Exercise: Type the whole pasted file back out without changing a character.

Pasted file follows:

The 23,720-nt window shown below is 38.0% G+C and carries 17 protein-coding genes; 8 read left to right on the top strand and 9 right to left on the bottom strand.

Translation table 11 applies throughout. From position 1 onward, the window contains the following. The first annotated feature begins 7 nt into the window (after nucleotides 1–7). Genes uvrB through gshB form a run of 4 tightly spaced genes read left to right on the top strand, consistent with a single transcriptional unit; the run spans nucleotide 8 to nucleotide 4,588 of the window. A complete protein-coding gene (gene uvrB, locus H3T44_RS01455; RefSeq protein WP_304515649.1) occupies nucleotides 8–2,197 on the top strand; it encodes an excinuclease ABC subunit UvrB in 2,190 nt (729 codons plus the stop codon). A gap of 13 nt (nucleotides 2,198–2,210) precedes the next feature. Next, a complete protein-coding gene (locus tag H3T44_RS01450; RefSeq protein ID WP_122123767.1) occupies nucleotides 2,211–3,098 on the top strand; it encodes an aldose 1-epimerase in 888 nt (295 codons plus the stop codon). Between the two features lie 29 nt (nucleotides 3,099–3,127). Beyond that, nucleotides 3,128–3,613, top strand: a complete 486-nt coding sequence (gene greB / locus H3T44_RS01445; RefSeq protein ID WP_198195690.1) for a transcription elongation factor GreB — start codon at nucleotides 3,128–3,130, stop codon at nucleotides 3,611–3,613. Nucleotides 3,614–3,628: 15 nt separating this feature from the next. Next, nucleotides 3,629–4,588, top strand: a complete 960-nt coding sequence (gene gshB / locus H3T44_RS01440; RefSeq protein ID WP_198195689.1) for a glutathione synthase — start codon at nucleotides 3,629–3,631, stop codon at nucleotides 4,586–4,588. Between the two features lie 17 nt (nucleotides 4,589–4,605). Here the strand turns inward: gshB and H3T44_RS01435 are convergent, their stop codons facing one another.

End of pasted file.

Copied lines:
The 23,720-nt window shown below is 38.0% G+C and carries 17 protein-coding genes; 8 read left to right on the top strand and 9 right to left on the bottom strand.

Translation table 11 applies throughout. From position 1 onward, the window contains the following. The first annotated feature begins 7 nt into the window (after nucleotides 1–7). Genes uvrB through gshB form a run of 4 tightly spaced genes read left to right on the top strand, consistent with a single transcriptional unit; the run spans nucleotide 8 to nucleotide 4,588 of the window. A complete protein-coding gene (gene uvrB, locus H3T44_RS01455; RefSeq protein WP_304515649.1) occupies nucleotides 8–2,197 on the top strand; it encodes an excinuclease ABC subunit UvrB in 2,190 nt (729 codons plus the stop codon). A gap of 13 nt (nucleotides 2,198–2,210) precedes the next feature. Next, a complete protein-coding gene (locus tag H3T44_RS01450; RefSeq protein ID WP_122123767.1) occupies nucleotides 2,211–3,098 on the top strand; it encodes an aldose 1-epimerase in 888 nt (295 codons plus the stop codon). Between the two features lie 29 nt (nucleotides 3,099–3,127). Beyond that, nucleotides 3,128–3,613, top strand: a complete 486-nt coding sequence (gene greB / locus H3T44_RS01445; RefSeq protein ID WP_198195690.1) for a transcription elongation factor GreB — start codon at nucleotides 3,128–3,130, stop codon at nucleotides 3,611–3,613. Nucleotides 3,614–3,628: 15 nt separating this feature from the next. Next, nucleotides 3,629–4,588, top strand: a complete 960-nt coding sequence (gene gshB / locus H3T44_RS01440; RefSeq protein ID WP_198195689.1) for a glutathione synthase — start codon at nucleotides 3,629–3,631, stop codon at nucleotides 4,586–4,588. Between the two features lie 17 nt (nucleotides 4,589–4,605). Here the strand turns inward: gshB and H3T44_RS01435 are convergent, their stop codons facing one another.